Inherited herpesvirus study finds links to ancient humans

Posted by ap507 at Aug 30, 2017 10:25 AM |
Research into inherited human herpesvirus 6 identifies origins in a small number of people thousands of years ago and highlights the potential to ‘reactivate’
Inherited herpesvirus study finds links to ancient humans

Dr Nicola Royle (pictured)

An international study of integrated HHV-6 led by our University has discovered that a small number of human ancestors, one from about 24,000 years ago, have been responsible for transmitting ancient strains of the virus to individuals today – affecting about a million people in the UK alone.

The research team from our Department of Genetics and Genome Biology collected DNA samples from unrelated people who were carriers of the human herpesvirus 6, mostly from the UK and Europe but also from Japan, China and Pakistan. The researchers found that some of the inherited HHV-6 genomes are very similar to each other and are also located in the same chromosome in people having no known family relationship. This showed that the HHV-6 genomes, which the scientists sequenced, originated in a small number of ancestors thousands of years ago.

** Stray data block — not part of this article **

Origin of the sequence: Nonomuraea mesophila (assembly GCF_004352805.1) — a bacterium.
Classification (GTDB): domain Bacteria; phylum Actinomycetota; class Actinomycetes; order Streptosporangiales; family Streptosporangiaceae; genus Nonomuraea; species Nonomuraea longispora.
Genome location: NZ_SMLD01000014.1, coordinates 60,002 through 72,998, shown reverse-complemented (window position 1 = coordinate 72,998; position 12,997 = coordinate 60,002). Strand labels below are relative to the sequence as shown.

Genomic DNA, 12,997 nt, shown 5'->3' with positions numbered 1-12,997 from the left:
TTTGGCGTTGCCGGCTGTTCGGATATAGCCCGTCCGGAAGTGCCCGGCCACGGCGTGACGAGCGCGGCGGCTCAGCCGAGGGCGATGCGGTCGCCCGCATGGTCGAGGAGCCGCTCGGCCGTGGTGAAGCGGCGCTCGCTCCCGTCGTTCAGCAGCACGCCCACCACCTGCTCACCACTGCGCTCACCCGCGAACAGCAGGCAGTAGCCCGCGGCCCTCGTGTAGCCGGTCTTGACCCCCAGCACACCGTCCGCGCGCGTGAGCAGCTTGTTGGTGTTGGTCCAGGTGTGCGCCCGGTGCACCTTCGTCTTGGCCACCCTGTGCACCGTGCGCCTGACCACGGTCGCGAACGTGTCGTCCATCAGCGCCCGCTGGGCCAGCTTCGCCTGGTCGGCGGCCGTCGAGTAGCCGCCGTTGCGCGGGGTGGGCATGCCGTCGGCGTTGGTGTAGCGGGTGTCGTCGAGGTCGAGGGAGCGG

The researchers also found that most of the inherited HHV-6 genomes are intact and therefore may be able to reactivate as viruses. The study makes an important contribution towards understanding the possible impact of inherited HHV-6 on the 1-2% of the UK population who carry it.

Dr Nicola Royle of our Department of Genetics and Genome Biology, who headed the study, said: “There are two types of HHV-6 (HHV-6A and HHV-6B) that have different biological, immunological, pathological and molecular properties.

"Our new research makes an important contribution towards understanding the possible impact of inherited HHV-6 on people that carry it. We now know that in Europe, and most likely in other populations as well, most inherited HHV-6 genomes have been inherited from a small number of ancestors thousands of years ago and still appear to have the potential to reactivate.”

The work, published in the Journal of Virology, was carried out by staff and students in the Telomere Group, headed by Dr Nicola Royle in the Department of Genetics and Genome Biology in collaboration with Professors Andrew Davison and Ruth Jarrett and their teams in the MRC-University of Glasgow Centre for Virus Research.

The funders included the Medical Research Council and the Wellcome Trust Institutional Strategic Support Fund to the University of Leicester. Generation Scotland, funded by the Scottish Government Health Directorates and the Scottish Funding Council was a source for some of the samples used in the study.

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